National Weather Forecast

More showers and thunderstorms are expected across the eastern two-thirds of the United States on Friday, due to several areas of low pressure and frontal boundaries that are in place. The highest potential of severe storms will be from the Front Range into portions of the Central and Southern Plains. Record highs will be possible in southern Florida.

Very heavy rain is expected across Kansas and Oklahoma through the first half of the weekend, with the potential of at least 3-5” of rain.


Earth sees third straight hottest day on record, though it’s unofficial: “Brutally hot”

More from CBS News: “Earth’s average temperature remained at a record high Wednesday after two days in which the planet reached unofficial records. It’s the latest marker in a series of climate-change-driven extremes. The average global temperature was 62.9 degrees, according to the University of Maine’s Climate Reanalyzer, a tool that uses satellite data and computer simulations to measure the world’s condition. That matched a record set Tuesday and came after a previous record of 62.6 degrees was set Monday. Not only that but last month was the world’s hottest June since records have been kept, the European Union’s climate monitoring service said, according to Agence France-Presse. “The month was the warmest June globally … exceeding June 2019 — the previous record — by a substantial margin,” the EU monitor said in a statement from its C3S climate unit.

Wildfires that burn buildings and vehicles may produce more toxic smoke than those in the wilderness

More from SmartCitiesDive: “It’s no secret that wildfires produce stifling smoke and hazardous pollutants. The emissions may be more toxic when blazes reach communities, incinerating buildings and vehicles, rather than remain in the wilderness, according to a new study by U.S. Environmental Protection Agency researchers. Because they burn manufactured materials, the smoke from these wildfires may contain significantly higher levels of “acutely toxic and carcinogenic” chemicals, such as volatile organic compounds, heavy metals and hydrogen chloride, the study says. “There’s a lot more chlorine in the built environment than there is in the natural environment,” said Amara Holder, an EPA research mechanical engineer who led the study. The emissions pose a “unique threat to public health,” the study warns, since these fires may burn close to populated areas.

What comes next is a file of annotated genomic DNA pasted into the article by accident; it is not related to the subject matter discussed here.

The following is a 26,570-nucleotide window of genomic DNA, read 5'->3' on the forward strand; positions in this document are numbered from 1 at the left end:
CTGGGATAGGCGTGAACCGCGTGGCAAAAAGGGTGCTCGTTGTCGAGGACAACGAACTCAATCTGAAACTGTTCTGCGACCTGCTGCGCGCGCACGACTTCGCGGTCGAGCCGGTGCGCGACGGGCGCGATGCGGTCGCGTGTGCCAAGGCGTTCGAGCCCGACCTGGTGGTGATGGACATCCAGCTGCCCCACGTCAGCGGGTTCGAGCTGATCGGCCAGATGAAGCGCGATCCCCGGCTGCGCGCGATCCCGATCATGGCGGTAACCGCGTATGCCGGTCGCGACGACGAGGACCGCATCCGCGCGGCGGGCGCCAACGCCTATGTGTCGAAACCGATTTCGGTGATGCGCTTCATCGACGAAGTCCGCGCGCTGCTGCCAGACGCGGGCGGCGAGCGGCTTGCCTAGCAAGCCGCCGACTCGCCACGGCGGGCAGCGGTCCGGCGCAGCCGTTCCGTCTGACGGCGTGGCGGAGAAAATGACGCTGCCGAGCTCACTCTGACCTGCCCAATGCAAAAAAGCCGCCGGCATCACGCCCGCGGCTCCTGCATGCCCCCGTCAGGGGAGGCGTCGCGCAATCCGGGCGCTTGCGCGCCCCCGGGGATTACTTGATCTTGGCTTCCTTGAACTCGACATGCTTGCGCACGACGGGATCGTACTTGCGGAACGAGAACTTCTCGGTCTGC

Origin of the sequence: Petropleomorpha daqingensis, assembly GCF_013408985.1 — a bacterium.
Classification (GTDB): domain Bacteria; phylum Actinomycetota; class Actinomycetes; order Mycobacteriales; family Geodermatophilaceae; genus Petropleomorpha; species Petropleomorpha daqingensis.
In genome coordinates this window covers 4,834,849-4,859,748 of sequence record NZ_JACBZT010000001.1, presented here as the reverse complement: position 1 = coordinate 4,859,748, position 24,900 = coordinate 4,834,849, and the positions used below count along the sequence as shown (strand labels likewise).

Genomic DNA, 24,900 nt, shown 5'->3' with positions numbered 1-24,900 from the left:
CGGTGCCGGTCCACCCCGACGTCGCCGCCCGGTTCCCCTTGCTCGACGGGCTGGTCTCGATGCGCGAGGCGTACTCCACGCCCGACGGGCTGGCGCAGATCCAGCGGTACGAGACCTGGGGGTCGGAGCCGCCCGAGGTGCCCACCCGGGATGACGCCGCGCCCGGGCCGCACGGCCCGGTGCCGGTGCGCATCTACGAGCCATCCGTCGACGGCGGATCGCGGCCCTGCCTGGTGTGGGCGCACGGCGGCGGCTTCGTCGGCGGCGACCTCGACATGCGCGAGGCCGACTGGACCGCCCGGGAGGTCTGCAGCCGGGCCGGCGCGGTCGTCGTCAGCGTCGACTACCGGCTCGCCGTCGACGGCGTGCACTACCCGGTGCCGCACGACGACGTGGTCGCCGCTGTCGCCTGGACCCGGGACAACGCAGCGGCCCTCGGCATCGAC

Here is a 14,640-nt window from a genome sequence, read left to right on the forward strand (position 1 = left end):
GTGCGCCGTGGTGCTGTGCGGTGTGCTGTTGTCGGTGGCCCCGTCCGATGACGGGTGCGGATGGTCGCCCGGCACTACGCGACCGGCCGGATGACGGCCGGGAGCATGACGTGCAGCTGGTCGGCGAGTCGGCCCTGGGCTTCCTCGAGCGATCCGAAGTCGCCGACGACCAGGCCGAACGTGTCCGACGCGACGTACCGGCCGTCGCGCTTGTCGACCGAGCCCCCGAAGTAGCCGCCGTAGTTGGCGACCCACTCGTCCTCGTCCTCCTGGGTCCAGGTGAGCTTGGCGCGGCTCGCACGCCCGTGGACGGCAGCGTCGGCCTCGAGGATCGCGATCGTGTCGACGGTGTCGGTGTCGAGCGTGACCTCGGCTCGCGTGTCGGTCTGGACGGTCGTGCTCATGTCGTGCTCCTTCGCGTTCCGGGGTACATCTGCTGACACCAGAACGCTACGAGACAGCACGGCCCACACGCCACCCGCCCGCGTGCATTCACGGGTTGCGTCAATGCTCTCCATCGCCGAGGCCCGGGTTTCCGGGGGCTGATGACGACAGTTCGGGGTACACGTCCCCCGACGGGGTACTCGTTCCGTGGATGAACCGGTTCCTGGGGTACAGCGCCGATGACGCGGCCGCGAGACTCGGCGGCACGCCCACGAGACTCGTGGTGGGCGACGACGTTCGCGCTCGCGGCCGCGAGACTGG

The overlooked climate consequences of AI

More from Grist: ““Something’s fishy,” declared a March newsletter from the right-wing, fossil fuel-funded think tank Texas Public Policy Foundation. The caption looms under an imposing image of a stranded whale on a beach, with three huge offshore wind turbines in the background. Something truly was fishy about that image. It’s not because offshore wind causes whale deaths, a groundless conspiracy pushed by fossil fuel interests that the image attempts to bolster. It’s because, as Gizmodo writer Molly Taft reported, the photo was fabricated using artificial intelligence. Along with eerily pixelated sand, oddly curved beach debris, and mistakenly fused together wind turbine blades, the picture also retains a tell-tale rainbow watermark from the artificially intelligent image generator DALL-E. DALL-E is one of countless AI models that have risen to otherworldly levels of popularity, particularly in the last year. But as hundreds of millions of users marvel at AI’s ability to produce novel images and believable text, the current wave of hype has concealed how AI could be hindering our ability to make progress on climate change.


Follow me on:

Thanks for checking in and have a great day!

– D.J. Kayser